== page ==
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First Centennial Projects Coming to Acadia

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Date: April 25, 2008
Contact: Len Bobinchock, 207-288-8701

(Bar Harbor, Maine) – Youth and families are the focus of an exciting new initiative at Acadia National Park. The Engage Youth Centennial Challenge project will enhance and expand park opportunities for youth of all ages through a number of diverse components, including technology innovations, curriculum-based education, ranger-guided activities, secondary and undergraduate student internships and employment, and special events.

“We are thrilled to receive funds for this Centennial Challenge project,” said Superintendent Sheridan Steele. “The Engage Youth project will allow the park to expand its well-established programs for children into a coordinated offering of programs and opportunities that will advance our efforts to reconnect children with nature.”

National Park Service Director Mary A. Bomar said, “With the nearly $25 million Congress has appropriated and nearly $27 million of matching commitments from our park partners, the Centennial Initiative today moves onto the landscape and into people’s lives. It’s a great day for the National Park Service and a great day for youth and families at Acadia National Park.”

The National Park Centennial Initiative is a 10-year program to reinvigorate America’s national parks and prepare them for a second century. The initiative includes a focus on increased funding for park operations plus a President’s Challenge: up to $100 million a year in federal funds to match $100 million a year in philanthropic donations to the National Park Service.

“This is how we put our Centennial goals on the ground and it’s quite a beginning,” Bomar said. “We have 110 programs and projects involving more than 130 individual, public and non-profit partners benefiting 76 national parks in 38 states and the District of Columbia.”

Acadia National Park received $181,000 for the Engage Youth project, plus $181,640 in matching funds. These funds will be used to provide teaching assistants, scholarships, and a state-of-the-art computer lab for the Schoodic Education Adventure, the park’s curriculum-based, residential program for grades 4–8; offer stipends to teachers attending teacher workshops; fund transportation costs for schools to come to the park for ranger programs; develop multimedia content for the park website; and more.

Park partners, including Friends of Acadia, Acadia Partners for Science and Learning, and Eastern National, provided the matching funds that enabled the park to compete for Centennial Challenge funding. Their funds are bringing new programming to Maine schools, enriching teacher experiences, and providing more opportunities for young people to visit and learn from the park.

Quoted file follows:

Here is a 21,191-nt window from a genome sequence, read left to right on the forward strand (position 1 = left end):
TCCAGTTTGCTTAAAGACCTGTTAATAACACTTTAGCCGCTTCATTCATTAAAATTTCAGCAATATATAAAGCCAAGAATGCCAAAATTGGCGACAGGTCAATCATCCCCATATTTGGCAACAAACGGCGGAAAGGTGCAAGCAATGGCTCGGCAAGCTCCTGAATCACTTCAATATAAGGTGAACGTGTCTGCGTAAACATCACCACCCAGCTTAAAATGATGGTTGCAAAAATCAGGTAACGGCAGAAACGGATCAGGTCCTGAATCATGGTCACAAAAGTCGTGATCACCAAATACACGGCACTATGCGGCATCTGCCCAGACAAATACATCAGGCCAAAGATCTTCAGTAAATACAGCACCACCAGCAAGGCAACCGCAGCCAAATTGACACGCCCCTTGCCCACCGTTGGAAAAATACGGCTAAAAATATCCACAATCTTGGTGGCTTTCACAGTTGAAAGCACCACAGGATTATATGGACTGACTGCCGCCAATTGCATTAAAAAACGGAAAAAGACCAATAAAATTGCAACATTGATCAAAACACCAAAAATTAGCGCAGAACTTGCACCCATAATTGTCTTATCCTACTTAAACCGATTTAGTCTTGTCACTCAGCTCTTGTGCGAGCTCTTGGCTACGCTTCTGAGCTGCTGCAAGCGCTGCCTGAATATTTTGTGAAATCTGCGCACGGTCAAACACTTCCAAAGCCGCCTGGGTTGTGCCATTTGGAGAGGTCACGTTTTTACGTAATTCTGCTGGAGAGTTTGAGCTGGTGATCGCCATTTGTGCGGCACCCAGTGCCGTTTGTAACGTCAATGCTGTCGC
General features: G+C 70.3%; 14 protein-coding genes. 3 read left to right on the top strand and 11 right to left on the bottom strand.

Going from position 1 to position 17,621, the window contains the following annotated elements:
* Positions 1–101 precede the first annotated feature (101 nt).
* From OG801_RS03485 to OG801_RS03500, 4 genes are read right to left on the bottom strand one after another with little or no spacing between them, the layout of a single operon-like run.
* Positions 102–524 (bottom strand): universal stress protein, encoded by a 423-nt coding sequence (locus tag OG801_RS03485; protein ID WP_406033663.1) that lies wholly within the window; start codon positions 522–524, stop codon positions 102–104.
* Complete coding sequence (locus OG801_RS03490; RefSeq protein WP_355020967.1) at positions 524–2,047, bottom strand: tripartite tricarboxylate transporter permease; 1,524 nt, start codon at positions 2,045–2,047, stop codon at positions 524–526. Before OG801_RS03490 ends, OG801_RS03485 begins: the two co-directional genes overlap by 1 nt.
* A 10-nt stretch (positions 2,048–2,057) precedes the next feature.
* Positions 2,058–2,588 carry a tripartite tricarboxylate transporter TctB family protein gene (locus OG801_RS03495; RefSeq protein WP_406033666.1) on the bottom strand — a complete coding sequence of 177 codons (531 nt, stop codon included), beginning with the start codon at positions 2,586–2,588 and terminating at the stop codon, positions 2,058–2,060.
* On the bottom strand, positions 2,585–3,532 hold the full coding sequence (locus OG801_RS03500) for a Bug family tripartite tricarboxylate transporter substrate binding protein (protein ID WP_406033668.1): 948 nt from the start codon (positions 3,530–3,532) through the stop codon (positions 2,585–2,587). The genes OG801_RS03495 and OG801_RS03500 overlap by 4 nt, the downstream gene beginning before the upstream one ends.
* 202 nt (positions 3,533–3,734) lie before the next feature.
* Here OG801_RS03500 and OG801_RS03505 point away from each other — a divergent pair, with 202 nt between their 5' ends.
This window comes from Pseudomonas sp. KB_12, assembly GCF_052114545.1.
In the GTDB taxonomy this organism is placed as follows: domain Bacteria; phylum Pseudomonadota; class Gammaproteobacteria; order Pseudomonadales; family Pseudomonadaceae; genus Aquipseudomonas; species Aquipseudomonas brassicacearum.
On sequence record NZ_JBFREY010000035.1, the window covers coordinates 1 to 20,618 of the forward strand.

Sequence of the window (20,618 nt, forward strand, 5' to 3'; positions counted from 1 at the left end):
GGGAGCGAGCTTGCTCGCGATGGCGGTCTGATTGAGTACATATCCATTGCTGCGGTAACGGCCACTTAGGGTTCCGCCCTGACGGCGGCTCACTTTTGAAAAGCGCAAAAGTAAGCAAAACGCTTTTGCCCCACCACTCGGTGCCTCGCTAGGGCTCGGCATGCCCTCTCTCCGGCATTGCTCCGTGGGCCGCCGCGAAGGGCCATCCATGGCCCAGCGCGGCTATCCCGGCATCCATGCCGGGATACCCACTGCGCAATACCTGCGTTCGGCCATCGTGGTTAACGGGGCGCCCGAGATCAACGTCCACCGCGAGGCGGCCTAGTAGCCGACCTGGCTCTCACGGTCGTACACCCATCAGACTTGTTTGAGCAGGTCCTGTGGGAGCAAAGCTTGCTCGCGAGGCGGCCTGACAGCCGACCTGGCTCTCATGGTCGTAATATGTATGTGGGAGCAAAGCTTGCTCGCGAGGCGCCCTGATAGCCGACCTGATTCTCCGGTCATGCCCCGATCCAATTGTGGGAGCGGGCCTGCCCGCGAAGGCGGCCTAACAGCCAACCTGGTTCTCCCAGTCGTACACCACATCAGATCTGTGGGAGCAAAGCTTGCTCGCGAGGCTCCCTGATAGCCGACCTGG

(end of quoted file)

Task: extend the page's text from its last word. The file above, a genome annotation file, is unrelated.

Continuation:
“We applaud Congress for recognizing the need to increase federal funding for the National Park Service as it prepares for its centennial,” said Friends of Acadia President Marla O’Byrne.  “Acadia’s Engage Youth project will help prepare the next generation of park visitors and stewards that will care for Acadia and other national parks in the future. Friends of Acadia is pleased to support and partner with the park on these important efforts.”

“Eastern National is proud to work with Acadia National Park on this innovative project,” said CEO/President George Minnucci. “It will provide opportunities for children of all ages to experience the park and build connections with our natural resources.”

The park also received $3,500 as part of a nine-park Centennial Challenge project (Creating Stewardship through Discovery) to conduct biological inventories in the parks. This funding will allow the National Park Service to share results of ongoing biodiversity surveys at Acadia National Park (BioBlitzes) through the creation of an expanded presence on the park's website. Matching funds were provided by Acadia Partners for Science and Learning.

“Acadia Partners is pleased to support both of Acadia’s Centennial Challenge projects,” said Executive Director Denny O’Brien. “We share the common goal of engaging young people and adults in our natural world. By working together, we can reach more future stewards through a variety of innovative programs.”

Director Bomar said, “We really have to get cracking. Many of our parks have a short construction season for the brick and mortar and trail projects and our rangers will need to quickly integrate new programs for the rush of summer visitors who arrive in a few short months.”

The National Park Centennial Initiative provides a framework for the National Park Service to engage the public in its mission. Its goals and strategies will embrace new constituents and gain support from a broad array of public and private partners to ensure America’s national parks continue to thrive into the next 100 years.

For a complete list of the 2008 National Park Service Centennial Challenge projects and programs please visit www.nps.gov/2016.

 

Did You Know?

CCC members take a break from their work to admire the view along the ocean.

The Civilian Conservation Corps performed important work in Acadia National Park, including clearing brush, setting stones, and constructing Seawall Campground. Today park headquarters is located in the former CCC camp.